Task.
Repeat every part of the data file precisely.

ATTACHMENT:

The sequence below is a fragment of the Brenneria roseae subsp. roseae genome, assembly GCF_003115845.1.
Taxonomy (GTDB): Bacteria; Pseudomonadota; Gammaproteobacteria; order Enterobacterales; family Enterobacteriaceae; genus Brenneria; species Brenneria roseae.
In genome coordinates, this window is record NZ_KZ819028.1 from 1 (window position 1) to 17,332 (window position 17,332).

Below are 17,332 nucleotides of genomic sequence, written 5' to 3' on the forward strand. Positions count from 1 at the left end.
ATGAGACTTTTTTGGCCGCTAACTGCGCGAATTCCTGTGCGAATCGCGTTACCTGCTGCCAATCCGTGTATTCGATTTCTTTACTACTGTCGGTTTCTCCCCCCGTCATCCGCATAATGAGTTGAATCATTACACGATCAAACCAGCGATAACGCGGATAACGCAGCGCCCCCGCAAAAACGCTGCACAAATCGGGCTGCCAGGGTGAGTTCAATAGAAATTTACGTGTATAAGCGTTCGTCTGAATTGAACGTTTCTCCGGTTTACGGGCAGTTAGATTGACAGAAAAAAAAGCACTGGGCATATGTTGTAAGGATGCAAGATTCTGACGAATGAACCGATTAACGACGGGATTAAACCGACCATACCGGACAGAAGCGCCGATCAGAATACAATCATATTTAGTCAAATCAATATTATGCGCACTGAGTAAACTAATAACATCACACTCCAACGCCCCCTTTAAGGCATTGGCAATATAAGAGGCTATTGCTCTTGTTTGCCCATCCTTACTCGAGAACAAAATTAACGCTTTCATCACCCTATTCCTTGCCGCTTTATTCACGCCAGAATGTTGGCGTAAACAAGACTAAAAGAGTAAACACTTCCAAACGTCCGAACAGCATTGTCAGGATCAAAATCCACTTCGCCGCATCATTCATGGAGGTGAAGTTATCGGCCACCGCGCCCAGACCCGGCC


The sequence below is a fragment of the Brenneria roseae subsp. roseae genome, assembly GCF_003115845.1.
Taxonomy (GTDB): Bacteria; Pseudomonadota; Gammaproteobacteria; order Enterobacterales; family Enterobacteriaceae; genus Brenneria; species Brenneria roseae.
In genome coordinates, this window is record NZ_KZ819028.1 from 1 (window position 1) to 17,332 (window position 17,332).

Below are 17,332 nucleotides of genomic sequence, written 5' to 3' on the forward strand. Positions count from 1 at the left end.
ATGAGACTTTTTTGGCCGCTAACTGCGCGAATTCCTGTGCGAATCGCGTTACCTGCTGCCAATCCGTGTATTCGATTTCTTTACTACTGTCGGTTTCTCCCCCCGTCATCCGCATAATGAGTTGAATCATTACACGATCAAACCAGCGATAACGCGGATAACGCAGCGCCCCCGCAAAAACGCTGCACAAATCGGGCTGCCAGGGTGAGTTCAATAGAAATTTACGTGTATAAGCGTTCGTCTGAATTGAACGTTTCTCCGGTTTACGGGCAGTTAGATTGACAGAAAAAAAAGCACTGGGCATATGTTGTAAGGATGCAAGATTCTGACGAATGAACCGATTAACGACGGGATTAAACCGACCATACCGGACAGAAGCGCCGATCAGAATACAATCATATTTAGTCAAATCAATATTATGCGCACTGAGTAAACTAATAACATCACACTCCAACGCCCCCTTTAAGGCATTGGCAATATAAGAGGCTATTGCTCTTGTTTGCCCATCCTTACTCGAGAACAAAATTAACGCTTTCATCACCCTATTCCTTGCCGCTTTATTCACGCCAGAATGTTGGCGTAAACAAGACTAAAAGAGTAAACACTTCCAAACGTCCGAACAGCATTGTCAGGATCAAAATCCACTTCGCCGCATCATTCATGGAGGTGAAGTTATCGGCCACCGCGCCCAGACCCGGCC